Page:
WIPO Arbitration and Mediation Center
ADMINISTRATIVE PANEL DECISION
Fresh Intellectual Properties, Inc. v. 800Network.com, Inc.
Case No. D2005-0061
1. The Parties
The Complainant is Fresh Intellectual Properties, Inc., Westbury, New York, United States of America, represented by Kilpatrick Stockton LLP.
The Respondent is 800Network.com, Inc., Dover, Delaware, United States of America.
2. The Domain Name and Registrar
The disputed domain name <800-flowers.com> is registered with Tucows Inc. (“Tucows” or the “Registrar”).
3. Procedural History
The Complaint was filed with the WIPO Arbitration and Mediation Center (the “Center”) by email on January 18, 2005, and in hardcopy on January 20, 2005. On January 19, 2005, the Center by email formally acknowledged receipt of the Complaint.
On January 19, 2005, the Center transmitted by email to Tucows a request for registrar verification in connection with the domain name at issue. On January 19, 2005, Tucows transmitted by email to the Center its verification response confirming that Respondent is listed as the registrant and providing the contact details for the administrative and technical contacts. The Center verified that the Complaint satisfied the formal requirements of the Uniform Domain Name Dispute Resolution Policy (the “Policy”), the Rules for Uniform Domain Name Dispute Resolution Policy (the “Rules”), and the WIPO Supplemental Rules for Uniform Domain Name Dispute Resolution Policy (the “Supplemental Rules”).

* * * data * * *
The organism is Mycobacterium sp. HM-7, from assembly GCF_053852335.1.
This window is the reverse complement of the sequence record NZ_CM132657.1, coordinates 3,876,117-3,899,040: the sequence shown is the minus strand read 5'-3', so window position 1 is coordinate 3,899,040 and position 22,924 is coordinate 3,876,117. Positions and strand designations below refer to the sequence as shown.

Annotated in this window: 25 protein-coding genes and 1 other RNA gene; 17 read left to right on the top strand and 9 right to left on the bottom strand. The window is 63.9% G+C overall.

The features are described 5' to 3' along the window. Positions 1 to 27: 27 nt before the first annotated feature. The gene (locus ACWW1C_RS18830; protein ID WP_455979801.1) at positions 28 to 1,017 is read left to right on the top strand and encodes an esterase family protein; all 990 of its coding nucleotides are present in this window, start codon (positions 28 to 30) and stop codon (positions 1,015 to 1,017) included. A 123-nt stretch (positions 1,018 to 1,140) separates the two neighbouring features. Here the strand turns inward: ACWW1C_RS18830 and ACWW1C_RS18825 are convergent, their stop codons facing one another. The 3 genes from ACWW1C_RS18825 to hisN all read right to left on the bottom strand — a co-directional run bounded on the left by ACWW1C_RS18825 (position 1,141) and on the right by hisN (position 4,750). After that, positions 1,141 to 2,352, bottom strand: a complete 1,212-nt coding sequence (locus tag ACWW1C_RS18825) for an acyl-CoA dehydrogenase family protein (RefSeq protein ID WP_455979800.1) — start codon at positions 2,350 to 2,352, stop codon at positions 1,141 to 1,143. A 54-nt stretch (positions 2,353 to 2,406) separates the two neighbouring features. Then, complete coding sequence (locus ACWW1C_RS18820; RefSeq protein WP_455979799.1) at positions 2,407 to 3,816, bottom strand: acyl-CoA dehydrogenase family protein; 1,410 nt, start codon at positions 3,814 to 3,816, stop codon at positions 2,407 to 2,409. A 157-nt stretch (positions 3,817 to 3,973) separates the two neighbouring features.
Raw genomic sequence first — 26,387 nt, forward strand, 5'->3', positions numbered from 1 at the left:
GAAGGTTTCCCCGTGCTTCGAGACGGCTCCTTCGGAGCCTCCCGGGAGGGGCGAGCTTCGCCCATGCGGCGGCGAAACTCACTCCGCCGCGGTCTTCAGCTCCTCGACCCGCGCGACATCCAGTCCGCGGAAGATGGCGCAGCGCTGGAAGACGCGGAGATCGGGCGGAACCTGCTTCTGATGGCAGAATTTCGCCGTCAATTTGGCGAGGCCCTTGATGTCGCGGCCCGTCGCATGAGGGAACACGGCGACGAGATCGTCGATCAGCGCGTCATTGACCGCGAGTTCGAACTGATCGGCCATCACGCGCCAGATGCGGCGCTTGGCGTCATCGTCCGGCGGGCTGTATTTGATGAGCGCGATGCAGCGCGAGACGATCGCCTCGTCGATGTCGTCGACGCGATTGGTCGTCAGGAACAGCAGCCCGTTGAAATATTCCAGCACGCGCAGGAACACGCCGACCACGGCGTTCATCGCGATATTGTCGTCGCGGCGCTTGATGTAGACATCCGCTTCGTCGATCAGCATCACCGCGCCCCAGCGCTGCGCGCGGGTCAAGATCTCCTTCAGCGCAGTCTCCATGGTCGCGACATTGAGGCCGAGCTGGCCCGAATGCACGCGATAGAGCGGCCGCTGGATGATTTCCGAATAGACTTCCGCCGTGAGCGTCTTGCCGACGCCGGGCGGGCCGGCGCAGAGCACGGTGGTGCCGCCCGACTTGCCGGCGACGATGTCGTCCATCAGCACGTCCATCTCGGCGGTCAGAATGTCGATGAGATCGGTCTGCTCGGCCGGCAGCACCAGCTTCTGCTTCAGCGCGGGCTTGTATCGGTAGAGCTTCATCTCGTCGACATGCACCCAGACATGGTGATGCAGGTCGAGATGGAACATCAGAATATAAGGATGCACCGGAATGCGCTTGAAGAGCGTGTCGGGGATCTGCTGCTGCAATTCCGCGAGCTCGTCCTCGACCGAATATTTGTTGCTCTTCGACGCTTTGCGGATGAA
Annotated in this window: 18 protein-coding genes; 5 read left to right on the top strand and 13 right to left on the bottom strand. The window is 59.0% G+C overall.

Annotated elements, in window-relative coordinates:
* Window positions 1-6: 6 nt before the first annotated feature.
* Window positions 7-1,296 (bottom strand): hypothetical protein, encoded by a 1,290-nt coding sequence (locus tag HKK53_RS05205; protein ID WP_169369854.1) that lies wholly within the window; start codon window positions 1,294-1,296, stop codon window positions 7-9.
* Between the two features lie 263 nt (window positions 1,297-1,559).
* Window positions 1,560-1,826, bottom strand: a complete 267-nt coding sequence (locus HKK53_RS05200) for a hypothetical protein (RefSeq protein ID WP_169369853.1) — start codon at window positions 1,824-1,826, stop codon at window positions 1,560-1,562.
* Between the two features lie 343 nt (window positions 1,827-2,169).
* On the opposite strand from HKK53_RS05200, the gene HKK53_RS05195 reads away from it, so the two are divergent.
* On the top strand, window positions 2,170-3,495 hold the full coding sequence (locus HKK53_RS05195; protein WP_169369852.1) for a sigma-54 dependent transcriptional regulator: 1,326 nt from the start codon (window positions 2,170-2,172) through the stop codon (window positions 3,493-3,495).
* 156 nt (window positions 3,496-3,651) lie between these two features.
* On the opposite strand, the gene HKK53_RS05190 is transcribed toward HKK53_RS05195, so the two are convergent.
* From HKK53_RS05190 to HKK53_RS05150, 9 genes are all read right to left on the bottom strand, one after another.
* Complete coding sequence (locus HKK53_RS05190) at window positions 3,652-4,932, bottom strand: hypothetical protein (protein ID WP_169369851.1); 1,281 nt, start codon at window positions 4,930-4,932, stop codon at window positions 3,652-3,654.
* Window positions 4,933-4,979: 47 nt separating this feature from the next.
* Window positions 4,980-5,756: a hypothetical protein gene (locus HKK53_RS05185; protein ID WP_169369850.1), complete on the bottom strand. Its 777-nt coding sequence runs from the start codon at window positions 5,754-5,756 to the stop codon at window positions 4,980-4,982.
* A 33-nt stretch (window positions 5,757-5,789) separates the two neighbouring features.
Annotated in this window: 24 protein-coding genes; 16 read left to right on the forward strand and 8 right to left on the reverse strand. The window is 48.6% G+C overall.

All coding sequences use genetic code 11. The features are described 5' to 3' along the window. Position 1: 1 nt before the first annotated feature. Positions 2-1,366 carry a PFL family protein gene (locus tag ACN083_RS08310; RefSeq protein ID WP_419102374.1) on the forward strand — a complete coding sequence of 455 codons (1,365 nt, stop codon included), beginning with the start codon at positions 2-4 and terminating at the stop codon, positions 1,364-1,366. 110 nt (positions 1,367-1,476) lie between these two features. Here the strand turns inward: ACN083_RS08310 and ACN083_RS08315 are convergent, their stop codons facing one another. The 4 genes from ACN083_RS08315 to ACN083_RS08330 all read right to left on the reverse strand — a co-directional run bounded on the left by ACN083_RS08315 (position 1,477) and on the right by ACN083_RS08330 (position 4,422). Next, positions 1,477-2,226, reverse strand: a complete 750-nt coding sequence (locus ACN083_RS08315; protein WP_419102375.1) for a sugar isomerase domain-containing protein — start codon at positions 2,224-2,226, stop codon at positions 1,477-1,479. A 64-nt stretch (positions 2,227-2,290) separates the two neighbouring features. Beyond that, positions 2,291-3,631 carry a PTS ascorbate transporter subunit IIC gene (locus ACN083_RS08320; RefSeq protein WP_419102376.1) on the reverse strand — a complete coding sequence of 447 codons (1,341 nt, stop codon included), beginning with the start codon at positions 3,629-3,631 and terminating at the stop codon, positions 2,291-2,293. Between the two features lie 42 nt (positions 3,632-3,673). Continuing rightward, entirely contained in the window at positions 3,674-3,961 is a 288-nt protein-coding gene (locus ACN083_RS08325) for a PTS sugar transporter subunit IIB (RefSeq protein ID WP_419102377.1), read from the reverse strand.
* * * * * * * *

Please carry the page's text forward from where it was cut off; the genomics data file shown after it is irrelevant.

In accordance with the Rules, paragraphs 2(a) and 4(a), the Center formally notified Respondent of the Complaint, and the proceedings commenced on February 9, 2005. As required by the Rules, the Center sent a copy of the Complaint, along with a Notification of Complaint and Commencement of Administrative Proceeding, to Respondent by Federal Express to its street address and to all of Respondent’s known email addresses, including for its administrative and technical contacts. In accordance with the Rules, paragraph 5(a), the due date for the Response was March 1, 2005. Respondent did not submit any Response. Accordingly, the Center issued a Notification of Respondent Default on March 3, 2005.